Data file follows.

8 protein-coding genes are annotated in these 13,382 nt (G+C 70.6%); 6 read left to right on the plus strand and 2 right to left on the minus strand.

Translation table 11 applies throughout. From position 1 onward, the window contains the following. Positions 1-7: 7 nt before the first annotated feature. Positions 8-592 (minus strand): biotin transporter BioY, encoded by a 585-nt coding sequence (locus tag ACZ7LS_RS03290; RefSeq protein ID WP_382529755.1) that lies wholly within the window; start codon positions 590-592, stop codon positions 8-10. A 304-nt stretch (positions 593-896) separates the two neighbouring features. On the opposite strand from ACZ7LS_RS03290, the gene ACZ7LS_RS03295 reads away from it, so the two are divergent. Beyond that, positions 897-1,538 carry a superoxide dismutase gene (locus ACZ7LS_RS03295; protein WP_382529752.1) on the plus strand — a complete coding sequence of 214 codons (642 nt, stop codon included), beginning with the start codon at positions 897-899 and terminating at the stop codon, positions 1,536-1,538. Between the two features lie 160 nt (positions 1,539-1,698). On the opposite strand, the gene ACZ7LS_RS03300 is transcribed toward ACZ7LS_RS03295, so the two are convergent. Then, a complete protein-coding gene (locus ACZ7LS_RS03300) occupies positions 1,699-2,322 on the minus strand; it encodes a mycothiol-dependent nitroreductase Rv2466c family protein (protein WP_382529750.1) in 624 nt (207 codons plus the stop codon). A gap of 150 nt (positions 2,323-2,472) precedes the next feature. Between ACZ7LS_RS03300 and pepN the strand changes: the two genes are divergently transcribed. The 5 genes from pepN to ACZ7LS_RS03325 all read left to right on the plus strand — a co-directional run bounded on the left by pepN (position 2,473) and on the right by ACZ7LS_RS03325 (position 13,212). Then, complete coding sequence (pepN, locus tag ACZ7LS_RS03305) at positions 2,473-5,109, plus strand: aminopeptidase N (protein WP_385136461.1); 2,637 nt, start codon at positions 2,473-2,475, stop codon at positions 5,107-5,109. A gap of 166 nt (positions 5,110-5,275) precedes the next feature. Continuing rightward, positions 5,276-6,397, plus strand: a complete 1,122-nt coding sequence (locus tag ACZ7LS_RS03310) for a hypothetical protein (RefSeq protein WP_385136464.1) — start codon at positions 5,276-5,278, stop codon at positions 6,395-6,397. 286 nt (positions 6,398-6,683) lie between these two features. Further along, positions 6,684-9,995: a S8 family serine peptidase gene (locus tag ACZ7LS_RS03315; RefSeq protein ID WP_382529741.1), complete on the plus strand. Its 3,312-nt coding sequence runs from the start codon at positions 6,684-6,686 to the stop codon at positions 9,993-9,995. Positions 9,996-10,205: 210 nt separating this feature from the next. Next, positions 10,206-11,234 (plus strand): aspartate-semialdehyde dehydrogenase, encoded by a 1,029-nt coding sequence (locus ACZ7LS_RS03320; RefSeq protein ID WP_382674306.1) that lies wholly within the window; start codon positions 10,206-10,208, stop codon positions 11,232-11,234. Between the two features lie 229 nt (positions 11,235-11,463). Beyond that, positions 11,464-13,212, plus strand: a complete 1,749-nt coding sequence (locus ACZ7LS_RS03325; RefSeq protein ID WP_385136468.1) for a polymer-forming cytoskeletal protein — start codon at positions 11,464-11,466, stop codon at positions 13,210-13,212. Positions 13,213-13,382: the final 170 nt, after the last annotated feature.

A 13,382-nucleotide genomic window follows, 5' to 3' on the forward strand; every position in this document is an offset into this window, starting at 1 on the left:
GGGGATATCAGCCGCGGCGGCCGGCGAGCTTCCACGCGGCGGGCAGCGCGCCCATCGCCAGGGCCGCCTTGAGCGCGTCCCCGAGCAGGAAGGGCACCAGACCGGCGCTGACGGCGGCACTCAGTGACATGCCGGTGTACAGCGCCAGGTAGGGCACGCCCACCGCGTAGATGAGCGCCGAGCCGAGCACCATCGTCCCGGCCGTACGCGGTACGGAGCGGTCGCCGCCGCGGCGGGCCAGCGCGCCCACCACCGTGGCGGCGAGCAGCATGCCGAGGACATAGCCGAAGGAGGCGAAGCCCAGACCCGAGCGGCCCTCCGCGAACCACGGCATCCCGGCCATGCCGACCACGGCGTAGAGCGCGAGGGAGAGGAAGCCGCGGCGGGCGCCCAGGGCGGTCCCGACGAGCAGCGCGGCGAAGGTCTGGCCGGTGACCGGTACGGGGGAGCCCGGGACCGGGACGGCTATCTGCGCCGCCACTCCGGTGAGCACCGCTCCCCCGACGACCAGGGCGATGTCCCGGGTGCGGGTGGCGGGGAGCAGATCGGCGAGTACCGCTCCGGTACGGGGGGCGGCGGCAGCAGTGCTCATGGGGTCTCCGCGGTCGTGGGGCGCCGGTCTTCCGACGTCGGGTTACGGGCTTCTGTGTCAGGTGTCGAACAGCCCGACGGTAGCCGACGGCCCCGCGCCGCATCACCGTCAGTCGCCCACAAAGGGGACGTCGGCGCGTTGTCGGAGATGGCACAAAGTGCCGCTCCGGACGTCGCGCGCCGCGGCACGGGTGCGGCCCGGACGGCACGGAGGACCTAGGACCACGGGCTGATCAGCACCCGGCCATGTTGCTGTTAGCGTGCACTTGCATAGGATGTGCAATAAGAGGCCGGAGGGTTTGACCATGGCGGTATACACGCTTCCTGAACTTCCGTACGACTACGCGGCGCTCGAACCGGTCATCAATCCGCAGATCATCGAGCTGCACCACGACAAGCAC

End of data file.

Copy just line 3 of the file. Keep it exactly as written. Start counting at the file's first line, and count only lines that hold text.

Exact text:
A 13,382-nucleotide genomic window follows, 5' to 3' on the forward strand; every position in this document is an offset into this window, starting at 1 on the left: